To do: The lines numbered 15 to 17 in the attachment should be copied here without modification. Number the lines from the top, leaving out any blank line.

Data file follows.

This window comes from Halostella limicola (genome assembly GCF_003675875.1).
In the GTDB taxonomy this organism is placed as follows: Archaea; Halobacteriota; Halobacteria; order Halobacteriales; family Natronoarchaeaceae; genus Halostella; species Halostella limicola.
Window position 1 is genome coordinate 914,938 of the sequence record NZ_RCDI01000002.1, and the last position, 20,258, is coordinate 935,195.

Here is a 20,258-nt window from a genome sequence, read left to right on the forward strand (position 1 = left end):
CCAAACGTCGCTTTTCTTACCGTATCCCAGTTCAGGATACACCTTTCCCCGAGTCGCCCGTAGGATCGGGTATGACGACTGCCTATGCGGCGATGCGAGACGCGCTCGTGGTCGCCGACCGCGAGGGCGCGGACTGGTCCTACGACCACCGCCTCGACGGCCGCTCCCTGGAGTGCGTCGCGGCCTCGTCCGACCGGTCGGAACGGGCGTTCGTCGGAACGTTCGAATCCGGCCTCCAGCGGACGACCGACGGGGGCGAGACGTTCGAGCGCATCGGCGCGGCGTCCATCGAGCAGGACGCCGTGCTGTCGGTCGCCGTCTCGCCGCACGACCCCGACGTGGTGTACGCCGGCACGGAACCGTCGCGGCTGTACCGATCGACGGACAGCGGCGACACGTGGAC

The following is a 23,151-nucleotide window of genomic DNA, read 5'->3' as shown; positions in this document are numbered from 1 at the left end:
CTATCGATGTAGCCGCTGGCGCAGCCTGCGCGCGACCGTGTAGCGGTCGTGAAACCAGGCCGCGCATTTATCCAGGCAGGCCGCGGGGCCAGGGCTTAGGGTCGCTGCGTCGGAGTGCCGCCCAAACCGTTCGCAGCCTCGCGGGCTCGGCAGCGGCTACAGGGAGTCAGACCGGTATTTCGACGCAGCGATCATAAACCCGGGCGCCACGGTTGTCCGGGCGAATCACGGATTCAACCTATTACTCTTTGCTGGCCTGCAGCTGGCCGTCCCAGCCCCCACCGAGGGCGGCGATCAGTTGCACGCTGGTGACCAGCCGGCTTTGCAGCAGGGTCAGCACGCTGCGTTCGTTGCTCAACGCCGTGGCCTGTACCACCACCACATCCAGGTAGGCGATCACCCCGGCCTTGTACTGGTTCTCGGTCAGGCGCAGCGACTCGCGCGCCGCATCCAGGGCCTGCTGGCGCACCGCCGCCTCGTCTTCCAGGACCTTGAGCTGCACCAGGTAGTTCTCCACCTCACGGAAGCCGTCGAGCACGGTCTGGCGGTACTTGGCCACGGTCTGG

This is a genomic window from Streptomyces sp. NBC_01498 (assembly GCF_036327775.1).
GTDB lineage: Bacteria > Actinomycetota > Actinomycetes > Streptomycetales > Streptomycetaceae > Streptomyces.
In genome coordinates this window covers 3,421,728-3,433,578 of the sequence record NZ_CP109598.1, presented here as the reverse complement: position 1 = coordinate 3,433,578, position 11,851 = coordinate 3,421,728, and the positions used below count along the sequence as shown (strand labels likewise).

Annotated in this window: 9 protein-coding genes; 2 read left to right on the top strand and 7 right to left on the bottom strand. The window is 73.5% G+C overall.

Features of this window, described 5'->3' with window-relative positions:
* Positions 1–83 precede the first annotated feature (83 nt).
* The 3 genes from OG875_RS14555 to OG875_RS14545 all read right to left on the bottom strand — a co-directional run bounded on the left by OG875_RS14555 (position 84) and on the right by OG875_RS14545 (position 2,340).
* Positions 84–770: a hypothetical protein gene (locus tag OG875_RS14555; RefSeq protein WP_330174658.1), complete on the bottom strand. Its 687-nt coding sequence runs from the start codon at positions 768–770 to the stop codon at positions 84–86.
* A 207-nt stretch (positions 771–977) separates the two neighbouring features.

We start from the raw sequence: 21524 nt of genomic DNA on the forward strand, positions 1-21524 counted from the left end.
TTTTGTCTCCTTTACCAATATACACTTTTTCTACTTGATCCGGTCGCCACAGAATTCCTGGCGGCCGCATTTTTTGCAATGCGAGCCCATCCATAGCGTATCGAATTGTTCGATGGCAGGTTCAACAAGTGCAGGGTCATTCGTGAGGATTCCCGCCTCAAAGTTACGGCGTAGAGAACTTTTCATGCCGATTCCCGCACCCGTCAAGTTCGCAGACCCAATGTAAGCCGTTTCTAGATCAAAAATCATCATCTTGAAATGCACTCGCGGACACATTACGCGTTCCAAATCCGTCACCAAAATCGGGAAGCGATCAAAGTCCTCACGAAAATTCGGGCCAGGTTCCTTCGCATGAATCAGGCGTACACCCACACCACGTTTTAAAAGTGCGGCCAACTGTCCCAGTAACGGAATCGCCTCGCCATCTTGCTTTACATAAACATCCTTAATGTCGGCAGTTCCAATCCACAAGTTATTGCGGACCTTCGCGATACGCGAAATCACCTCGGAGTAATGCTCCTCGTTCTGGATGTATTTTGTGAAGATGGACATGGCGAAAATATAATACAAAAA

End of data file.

* Positions 84–770: a hypothetical protein gene (locus tag OG875_RS14555; RefSeq protein WP_330174658.1), complete on the bottom strand. Its 687-nt coding sequence runs from the start codon at positions 768–770 to the stop codon at positions 84–86.
* A 207-nt stretch (positions 771–977) separates the two neighbouring features.

We start from the raw sequence: 21524 nt of genomic DNA on the forward strand, positions 1-21524 counted from the left end.